Erosion and sediment control for residential building sites

Council is committed to maintaining healthy natural environments. This commitment comes from key strategies and initiatives outlined in our Corporate Plan. To help achieve this goal, Council has established an erosion and sediment control (ESC) program.

Residential building sites have the potential to wash pollutants into the surrounding environment. This may be in the form of sediments such as soil, silt, sand, or gravel, concrete wash-out waste, and general rubbish. These pollutants can wash into local drains, creeks, waterways and the ocean.

About Council's ESC program

The program provides information on:

  • how these measures can be achieved
  • what everyone's obligations are
  • the importance of using complaint ESC measures
  • the penalties for non-compliance.

Through education and awareness, the program aims to:

  • increase ESC compliance
  • raise awareness of ESC compliance requirements
  • reduce environmental harm
  • better protect our natural areas and waterways
  • reduce nuisance and contamination issues on building sites.

Having appropriate ESC measures in place is the law. Council conducts audits and inspections of building sites as part of the program.

Who is affected by the ESC program

The program affects everyone involved with building homes. This includes builders, contractors, and homeowners. Everyone in Queensland has two duties that they must follow:

  • a general environmental duty
  • a duty to notify of environmental harm.

These duties are set out in the Environmental Protection Act 1994.

Principal contractors (house builders) must use best practice ESC measures on all properties. This includes vacant land under their control. Refer to the State Government for more information on meeting environmental obligations and duties.

Preventing building work from polluting waterways

Pollution of our waterways is preventable by well-thought-out planning and appropriate site management.

Builders must install compliant erosion and sediment control measures before starting ground-disturbing works. These control measures are to remain in place until handover.

New homeowners

Some homeowners may receive the keys to their new home before turf and landscaping works are finished. After handover, it is the homeowner’s responsibility to ensure soil and sediment does not move off their property.

Homeowners will need to install and maintain ESCs, such as a sediment barrier until the ground has been covered. Bare soil can be covered with grass, no-fines gravel, mulch, or geofabric.

Homeowners should:

  • inspect and maintain existing ESC measures until the landscaping is stabilised.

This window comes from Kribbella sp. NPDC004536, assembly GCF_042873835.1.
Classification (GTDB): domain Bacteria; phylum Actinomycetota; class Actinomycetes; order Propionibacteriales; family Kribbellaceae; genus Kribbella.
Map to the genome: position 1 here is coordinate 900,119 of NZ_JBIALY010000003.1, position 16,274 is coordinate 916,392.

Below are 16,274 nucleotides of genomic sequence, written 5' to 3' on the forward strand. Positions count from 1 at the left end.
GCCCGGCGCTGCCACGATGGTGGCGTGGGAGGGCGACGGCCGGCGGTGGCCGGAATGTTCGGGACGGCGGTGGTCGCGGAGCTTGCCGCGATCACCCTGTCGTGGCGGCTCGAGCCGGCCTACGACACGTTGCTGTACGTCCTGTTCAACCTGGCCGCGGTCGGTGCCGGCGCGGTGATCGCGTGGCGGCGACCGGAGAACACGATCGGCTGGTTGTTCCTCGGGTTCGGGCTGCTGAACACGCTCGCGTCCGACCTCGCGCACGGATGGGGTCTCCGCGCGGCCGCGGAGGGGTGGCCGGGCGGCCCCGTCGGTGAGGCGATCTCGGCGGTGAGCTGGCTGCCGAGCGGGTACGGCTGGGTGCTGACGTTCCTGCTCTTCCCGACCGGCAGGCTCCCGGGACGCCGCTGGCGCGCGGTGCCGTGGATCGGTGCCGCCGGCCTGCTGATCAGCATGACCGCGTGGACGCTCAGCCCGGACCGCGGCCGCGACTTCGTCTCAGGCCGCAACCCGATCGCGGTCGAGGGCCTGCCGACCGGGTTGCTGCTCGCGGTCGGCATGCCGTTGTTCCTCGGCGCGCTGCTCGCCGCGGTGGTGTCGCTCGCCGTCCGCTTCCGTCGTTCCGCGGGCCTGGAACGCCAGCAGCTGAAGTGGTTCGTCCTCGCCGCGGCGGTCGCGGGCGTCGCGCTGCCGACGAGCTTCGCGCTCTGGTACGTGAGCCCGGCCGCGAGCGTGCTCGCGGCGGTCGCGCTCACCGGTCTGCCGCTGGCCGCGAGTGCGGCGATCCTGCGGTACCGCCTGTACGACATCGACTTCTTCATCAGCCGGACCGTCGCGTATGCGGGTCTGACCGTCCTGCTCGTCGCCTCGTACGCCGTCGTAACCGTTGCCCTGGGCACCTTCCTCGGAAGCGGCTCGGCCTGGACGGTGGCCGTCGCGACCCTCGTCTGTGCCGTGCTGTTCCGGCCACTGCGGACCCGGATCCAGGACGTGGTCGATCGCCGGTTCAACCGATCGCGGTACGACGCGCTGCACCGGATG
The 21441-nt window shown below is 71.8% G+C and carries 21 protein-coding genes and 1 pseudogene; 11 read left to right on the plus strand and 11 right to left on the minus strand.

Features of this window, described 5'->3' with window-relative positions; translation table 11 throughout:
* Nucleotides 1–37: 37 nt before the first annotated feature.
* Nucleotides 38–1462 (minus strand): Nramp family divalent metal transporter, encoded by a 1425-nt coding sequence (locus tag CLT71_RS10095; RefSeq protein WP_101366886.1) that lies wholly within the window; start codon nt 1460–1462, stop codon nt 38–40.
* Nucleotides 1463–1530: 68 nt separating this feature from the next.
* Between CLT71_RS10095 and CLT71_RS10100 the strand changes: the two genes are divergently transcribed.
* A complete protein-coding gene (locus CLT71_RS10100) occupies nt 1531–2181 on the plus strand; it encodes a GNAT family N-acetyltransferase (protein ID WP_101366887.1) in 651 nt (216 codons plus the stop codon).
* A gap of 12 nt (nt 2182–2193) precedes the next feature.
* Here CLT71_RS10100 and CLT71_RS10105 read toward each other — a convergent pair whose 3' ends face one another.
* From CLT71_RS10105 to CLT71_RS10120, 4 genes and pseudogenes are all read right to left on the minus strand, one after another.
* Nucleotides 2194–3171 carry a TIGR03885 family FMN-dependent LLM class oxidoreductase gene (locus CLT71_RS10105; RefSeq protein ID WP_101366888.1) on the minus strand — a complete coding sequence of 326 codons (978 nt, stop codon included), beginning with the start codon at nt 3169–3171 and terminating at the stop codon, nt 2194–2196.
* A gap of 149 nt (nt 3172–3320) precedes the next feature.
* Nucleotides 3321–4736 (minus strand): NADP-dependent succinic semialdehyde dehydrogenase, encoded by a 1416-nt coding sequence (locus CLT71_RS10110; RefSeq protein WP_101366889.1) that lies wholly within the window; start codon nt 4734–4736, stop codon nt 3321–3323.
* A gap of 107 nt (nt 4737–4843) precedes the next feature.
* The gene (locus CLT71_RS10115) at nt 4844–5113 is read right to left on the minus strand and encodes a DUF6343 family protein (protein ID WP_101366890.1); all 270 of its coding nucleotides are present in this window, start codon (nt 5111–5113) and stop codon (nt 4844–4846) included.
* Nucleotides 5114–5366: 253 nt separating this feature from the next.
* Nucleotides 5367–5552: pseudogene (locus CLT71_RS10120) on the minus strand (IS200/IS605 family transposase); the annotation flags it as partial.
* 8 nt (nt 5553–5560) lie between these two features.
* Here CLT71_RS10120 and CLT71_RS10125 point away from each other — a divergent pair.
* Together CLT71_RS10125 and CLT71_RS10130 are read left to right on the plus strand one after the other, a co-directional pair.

• not remove existing controls left by your builder unless they are unsafe. Unsafe erosion and sediment control measures must be replaced within forty-eight hours.
  • cover bare soil with a ground cover even as a temporary measure. It is best to use mulch, no-fines gravel, turf, vegetation, or geofabric. This will protect the soil from rain and prevent erosion.
  • make landscaping works a priority and aim to finish as soon as practicable.
  • be sure to remove any pollutants that may wash onto the verge, footpath, gutter, or roadway.

You may need to apply for a permit to conduct work within a road verge. For more information, contact Council.

Builders and renovators

When building a house, all reasonable steps must be taken to stop harmful prescribed contaminants from moving off-site. This is the responsibility of everybody involved in the building process.

To assist builders, Council has developed waterway protection guidelines to be used in addition to the Water by Design’s ESC factsheet and checklist.

Developers and consultants

It is your responsibility to:

  • set up appropriate control measures and contracts on your project. These measures must outline how to stop pollutants from moving off-site
  • take reasonable and practicable steps to prevent pollutants from going off-site.

To manage your development effectively, you are required to:

  • ensure your ESC plan satisfies your general environmental duty
  • allow for ESC requirements within the development costs
  • conduct daily inspections of the ESC measures that have been implemented on-site
  • inspect ESC measures before and after rain.

Refer to the International Erosion Control Association's best practice erosion and sediment control and Healthy Land and Water's Water by Design ESC factsheet and checklist for more information.

Penalties for water pollution from building sites

Allowing or failing to prevent prescribed contaminants from entering waterways is illegal. This includes roadside gutters and stormwater drainage. Enforcement action may include:

  • issuing direction notices
  • issuing penalty infringement notices (monetary fines)
  • prosecution.

By satisfying your general environmental duty, you can be compliant under the act and avoid receiving penalties. For more information on enforcement action refer to the Environmental Protection Act 1994.